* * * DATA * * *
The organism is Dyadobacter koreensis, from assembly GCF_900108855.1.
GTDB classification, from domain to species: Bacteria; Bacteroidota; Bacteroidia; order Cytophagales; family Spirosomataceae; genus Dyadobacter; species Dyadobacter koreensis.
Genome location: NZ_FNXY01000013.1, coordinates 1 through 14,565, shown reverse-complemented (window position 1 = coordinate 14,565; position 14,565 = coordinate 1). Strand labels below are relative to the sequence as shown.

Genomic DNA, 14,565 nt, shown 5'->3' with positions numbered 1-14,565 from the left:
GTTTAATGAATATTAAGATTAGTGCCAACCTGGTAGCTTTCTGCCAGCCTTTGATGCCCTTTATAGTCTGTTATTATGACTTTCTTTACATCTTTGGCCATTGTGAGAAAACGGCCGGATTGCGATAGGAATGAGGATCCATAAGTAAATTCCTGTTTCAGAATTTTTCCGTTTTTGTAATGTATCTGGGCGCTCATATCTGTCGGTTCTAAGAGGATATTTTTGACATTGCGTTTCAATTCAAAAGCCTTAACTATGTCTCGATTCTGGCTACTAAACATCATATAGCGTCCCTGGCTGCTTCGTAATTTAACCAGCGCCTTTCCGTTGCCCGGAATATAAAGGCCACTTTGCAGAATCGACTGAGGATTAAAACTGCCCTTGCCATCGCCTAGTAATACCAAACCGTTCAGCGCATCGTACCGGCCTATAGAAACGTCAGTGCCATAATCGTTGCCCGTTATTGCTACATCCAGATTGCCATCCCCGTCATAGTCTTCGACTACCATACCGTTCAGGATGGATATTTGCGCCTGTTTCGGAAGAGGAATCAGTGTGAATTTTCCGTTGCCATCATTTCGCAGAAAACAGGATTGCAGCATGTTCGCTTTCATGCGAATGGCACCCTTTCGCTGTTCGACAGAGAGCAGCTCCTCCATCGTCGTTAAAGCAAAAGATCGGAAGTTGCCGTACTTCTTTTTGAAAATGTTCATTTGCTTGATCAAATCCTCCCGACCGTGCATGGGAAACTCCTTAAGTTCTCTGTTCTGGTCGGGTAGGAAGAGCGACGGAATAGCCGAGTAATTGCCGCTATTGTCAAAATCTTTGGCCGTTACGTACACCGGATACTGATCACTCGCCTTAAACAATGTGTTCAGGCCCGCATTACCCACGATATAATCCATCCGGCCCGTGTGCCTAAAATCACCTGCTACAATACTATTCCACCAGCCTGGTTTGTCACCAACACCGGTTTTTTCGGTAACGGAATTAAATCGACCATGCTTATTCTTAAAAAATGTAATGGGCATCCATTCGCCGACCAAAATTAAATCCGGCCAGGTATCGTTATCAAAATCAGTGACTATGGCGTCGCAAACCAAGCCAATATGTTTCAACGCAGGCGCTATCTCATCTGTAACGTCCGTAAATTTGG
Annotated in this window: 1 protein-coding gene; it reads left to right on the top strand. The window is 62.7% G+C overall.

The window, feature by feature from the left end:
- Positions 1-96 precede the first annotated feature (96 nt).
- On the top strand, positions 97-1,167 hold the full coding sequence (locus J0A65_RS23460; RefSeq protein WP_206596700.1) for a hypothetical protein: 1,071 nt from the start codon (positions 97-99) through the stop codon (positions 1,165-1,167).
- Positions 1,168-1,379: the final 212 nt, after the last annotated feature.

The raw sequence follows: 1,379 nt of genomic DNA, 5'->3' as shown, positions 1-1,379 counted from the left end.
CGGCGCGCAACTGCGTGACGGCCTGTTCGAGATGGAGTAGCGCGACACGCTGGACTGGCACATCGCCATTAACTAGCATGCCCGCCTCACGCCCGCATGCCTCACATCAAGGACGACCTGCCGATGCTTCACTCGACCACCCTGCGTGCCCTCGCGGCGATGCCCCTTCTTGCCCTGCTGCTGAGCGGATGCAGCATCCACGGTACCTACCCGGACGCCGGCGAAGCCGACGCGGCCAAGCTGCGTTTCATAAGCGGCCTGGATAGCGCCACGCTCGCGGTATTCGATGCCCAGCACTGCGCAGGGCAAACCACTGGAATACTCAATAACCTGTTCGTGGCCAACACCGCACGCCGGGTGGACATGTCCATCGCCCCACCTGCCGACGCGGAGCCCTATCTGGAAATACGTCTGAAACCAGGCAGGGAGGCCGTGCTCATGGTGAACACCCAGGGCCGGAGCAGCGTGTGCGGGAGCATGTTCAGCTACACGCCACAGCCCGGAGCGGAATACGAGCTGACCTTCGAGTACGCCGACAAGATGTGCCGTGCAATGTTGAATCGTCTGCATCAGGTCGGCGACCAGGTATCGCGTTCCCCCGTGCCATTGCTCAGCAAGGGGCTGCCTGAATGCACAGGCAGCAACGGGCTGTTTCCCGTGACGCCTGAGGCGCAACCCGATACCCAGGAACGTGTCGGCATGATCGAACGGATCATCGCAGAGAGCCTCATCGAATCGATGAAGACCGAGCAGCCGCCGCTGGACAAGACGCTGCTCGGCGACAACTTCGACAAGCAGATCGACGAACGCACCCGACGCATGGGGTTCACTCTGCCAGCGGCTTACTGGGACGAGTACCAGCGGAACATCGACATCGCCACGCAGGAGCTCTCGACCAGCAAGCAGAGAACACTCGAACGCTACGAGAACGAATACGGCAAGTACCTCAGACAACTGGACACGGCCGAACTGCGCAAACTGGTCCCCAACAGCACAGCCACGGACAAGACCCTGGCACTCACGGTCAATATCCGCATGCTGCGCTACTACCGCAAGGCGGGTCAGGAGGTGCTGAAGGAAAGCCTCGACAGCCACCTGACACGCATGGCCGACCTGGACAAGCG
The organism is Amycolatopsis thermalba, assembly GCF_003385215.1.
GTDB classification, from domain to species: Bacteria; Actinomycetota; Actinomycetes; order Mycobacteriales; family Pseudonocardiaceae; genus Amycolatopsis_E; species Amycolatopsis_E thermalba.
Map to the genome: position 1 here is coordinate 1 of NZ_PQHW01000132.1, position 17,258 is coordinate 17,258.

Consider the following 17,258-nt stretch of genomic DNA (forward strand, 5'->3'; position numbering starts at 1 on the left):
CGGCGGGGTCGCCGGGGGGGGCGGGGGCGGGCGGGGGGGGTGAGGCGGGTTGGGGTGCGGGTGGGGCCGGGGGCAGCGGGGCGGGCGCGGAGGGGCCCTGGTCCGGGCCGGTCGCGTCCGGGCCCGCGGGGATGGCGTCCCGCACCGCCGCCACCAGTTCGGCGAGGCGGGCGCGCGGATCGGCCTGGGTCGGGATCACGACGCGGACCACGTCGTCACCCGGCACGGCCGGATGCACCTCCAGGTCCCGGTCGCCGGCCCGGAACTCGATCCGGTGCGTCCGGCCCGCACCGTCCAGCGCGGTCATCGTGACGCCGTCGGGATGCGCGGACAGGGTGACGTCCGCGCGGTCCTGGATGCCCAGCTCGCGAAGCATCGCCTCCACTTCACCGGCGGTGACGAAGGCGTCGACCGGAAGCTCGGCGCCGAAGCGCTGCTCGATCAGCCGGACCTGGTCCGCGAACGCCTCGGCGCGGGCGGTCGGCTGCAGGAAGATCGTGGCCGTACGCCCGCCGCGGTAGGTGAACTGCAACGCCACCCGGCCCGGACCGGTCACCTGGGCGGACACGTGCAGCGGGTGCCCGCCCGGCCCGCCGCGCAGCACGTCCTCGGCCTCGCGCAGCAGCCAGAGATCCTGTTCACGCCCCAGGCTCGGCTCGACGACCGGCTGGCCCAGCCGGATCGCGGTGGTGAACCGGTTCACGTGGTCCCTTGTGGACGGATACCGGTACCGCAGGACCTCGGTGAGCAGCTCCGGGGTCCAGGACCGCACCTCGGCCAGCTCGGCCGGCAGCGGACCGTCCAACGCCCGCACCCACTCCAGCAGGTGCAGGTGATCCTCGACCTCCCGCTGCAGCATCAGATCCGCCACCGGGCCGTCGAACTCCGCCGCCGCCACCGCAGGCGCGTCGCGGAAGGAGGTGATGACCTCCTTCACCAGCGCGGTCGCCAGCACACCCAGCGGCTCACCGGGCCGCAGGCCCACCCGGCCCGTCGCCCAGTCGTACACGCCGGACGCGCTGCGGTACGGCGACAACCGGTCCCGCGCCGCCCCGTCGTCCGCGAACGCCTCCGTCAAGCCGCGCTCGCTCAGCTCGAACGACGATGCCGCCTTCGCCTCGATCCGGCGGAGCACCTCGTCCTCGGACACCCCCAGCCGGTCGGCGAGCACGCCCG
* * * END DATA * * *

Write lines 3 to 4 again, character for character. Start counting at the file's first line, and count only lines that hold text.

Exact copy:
Genome location: NZ_FNXY01000013.1, coordinates 1 through 14,565, shown reverse-complemented (window position 1 = coordinate 14,565; position 14,565 = coordinate 1). Strand labels below are relative to the sequence as shown.

Genomic DNA, 14,565 nt, shown 5'->3' with positions numbered 1-14,565 from the left: